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Today's R4 Dunday Worshp


Peter Clark
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Although the music was not quite my thing, I was moved by the obvious sincerity and sheer joy that this congregation and the preacher displayed. (Do his sermons really last up to an hour??!!) Did anyone else have a similar (or indeed not similar) reaction?

 

Best wishes

 

 

Peter

 

Editing: Ooops! That topic title should be "Sunday Worship"! Nobody ever worships anyone on a Dunday.

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Morning Peter - I heard a minute or two then put on the ipoded (!) version of the BBC Music Mag. David Briggs Widor/Vierne CD intead - 'enjoyed that - though the concluding improvisation was a bit loud. My brain is not ready for gospel etc. that early.

 

A

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Although the music was not quite my thing, I was moved by the obvious sincerity and sheer joy that this congregation and the preacher displayed. (Do his sermons really last up to an hour??!!) Did anyone else have a similar (or indeed not similar) reaction?

 

I agree - the spontaneous comments from the congregation made this a highly memorable Sunday worship.

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This is something I just can't cope with at all. The spontaneous comments thing just seems ... well, wierd.

 

I guess this style of worship would tend to appeal to the more extrovert personality types, whilst stiff upper lip services might have more appeal to the introverts among us.

 

Aren't we lucky to have the choice?

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Guest Barry Williams

The music was reasonably well performed. However, as with so many acts of worship of this type, there was no contemporary music - Christian or otherwise. It was all very dated and massively comforting, rather than inspiring or challenging. There was nothing that would have resonated with young people. Musically it was extremely old-fashioned.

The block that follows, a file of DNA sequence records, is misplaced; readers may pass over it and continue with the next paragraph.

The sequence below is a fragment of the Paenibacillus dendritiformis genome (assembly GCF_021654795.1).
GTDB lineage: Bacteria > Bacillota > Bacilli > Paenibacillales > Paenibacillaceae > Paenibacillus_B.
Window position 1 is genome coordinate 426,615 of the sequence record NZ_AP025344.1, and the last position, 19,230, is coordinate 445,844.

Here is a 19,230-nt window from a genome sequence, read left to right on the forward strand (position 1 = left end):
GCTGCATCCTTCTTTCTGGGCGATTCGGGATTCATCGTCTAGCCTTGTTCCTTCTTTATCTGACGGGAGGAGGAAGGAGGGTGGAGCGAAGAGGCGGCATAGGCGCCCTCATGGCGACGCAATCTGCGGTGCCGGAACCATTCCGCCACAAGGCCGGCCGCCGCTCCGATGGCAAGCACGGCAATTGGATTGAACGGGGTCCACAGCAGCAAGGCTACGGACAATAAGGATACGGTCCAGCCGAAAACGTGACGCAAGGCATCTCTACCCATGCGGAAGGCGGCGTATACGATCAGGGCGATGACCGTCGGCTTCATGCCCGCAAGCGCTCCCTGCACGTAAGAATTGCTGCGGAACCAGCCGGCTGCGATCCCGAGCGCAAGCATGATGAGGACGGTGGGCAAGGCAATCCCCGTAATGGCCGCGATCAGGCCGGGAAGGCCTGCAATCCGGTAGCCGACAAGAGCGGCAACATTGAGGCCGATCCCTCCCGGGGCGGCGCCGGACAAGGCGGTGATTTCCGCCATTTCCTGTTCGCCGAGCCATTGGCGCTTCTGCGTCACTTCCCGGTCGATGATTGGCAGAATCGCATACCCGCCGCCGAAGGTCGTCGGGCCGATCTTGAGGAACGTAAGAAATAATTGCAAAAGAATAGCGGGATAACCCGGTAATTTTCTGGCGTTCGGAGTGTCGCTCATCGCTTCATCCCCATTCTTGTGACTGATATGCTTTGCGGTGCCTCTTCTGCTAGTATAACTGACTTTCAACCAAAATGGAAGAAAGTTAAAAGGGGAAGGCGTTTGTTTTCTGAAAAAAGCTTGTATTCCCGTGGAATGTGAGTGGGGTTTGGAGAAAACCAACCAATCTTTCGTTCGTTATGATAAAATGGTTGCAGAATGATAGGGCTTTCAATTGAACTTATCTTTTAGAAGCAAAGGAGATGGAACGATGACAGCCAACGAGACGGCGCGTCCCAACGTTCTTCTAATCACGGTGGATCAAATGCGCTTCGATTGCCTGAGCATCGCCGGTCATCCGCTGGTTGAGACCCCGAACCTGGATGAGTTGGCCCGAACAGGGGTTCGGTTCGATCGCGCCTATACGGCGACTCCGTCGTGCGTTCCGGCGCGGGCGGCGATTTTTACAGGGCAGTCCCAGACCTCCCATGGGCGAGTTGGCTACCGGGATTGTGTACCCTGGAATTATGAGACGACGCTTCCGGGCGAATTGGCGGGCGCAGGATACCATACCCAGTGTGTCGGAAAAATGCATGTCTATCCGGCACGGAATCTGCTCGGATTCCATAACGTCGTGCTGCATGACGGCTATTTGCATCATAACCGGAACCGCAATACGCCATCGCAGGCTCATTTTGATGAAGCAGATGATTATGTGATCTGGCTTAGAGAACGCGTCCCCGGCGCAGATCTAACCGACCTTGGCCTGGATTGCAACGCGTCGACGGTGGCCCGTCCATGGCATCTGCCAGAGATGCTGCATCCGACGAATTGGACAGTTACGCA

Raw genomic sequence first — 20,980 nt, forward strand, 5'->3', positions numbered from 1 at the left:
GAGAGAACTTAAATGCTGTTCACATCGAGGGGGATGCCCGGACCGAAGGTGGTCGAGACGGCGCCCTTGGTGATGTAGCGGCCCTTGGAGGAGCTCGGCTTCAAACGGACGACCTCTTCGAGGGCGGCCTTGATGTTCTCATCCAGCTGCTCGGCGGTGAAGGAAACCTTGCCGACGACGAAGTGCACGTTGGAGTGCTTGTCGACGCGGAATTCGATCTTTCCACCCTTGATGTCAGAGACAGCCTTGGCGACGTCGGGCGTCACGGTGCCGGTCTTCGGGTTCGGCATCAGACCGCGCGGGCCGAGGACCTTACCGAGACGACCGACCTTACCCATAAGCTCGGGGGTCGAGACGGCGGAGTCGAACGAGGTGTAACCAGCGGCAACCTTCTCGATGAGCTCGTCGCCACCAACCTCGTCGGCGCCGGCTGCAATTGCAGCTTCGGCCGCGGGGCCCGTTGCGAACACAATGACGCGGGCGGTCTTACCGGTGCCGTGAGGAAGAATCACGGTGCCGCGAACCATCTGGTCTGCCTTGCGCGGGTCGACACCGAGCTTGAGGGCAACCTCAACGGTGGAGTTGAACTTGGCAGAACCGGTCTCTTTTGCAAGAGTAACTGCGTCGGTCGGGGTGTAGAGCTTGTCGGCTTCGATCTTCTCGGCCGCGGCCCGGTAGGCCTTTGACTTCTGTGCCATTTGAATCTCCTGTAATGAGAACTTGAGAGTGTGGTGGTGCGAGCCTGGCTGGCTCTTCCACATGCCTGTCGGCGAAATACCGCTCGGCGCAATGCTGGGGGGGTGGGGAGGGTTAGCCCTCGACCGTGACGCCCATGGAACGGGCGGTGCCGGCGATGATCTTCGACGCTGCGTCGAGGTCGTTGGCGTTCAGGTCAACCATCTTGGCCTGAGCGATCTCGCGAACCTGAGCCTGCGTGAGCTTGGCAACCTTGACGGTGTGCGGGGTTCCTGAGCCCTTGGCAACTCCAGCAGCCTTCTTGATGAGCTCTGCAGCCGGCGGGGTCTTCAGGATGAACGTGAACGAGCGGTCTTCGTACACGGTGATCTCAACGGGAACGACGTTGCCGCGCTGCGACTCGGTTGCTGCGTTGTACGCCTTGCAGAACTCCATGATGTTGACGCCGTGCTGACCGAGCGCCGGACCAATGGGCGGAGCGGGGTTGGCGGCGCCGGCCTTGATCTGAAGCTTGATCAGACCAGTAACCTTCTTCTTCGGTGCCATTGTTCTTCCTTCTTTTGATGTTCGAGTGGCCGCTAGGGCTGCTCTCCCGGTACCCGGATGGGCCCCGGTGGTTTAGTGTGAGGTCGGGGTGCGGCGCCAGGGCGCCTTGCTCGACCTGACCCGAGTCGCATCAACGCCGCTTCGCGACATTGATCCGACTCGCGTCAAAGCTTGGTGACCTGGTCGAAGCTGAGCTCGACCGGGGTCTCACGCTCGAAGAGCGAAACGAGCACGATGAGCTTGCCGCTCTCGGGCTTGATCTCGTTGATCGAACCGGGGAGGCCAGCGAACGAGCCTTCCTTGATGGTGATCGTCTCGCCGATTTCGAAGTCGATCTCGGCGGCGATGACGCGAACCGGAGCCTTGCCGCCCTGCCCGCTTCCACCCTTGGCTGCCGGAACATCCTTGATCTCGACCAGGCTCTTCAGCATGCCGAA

I have written elsewhere about the dangers of music of this type. It was a missed opportunity. I write this without any criticism of the particular tradition. I refer only to the music.

 

Barry Williams

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Morning Peter - I heard a minute or two then put on the ipoded (!) version of the BBC Music Mag. David Briggs Widor/Vierne CD intead - 'enjoyed that - though the concluding improvisation was a bit loud. My brain is not ready for gospel etc. that early.

 

A

 

I am with Alastair, here. To be honest, I am never ready for this type of music in church. So, to avoid the issue, I simply steer clear of programmes and places of worship in which I suspect that this brand of worship is favoured. If you happen to like it - fine. I happen not to.

 

One point regarding the possibility of a sixty-minute sermon. I doubt that the average congregant could remember much about something this length. If I was as unwise as to attempt the equivalent in school, I am fairly certain that it would be impossible to hold the interest of even the most polite pupil for this length of time. Since the average concentration span is considerably less than this time, I regard this (if it is true) as sheer self-indulgence on the part of the preacher. Neither do I see the need for a one-hour sermon. There would either be too many ideas to remember effectively - or an unnecessary re-iteration of a few points. I regard neither as good attributes in a sermon.

 

So there.

 

:rolleyes:

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I believe there are tales of John Wesley's sermons when, spotting that the hour glass had run its course, he simply turned it upside down and kept going, to the audible delight of his congregation.

 

Of course he never had to compete with good music... :)

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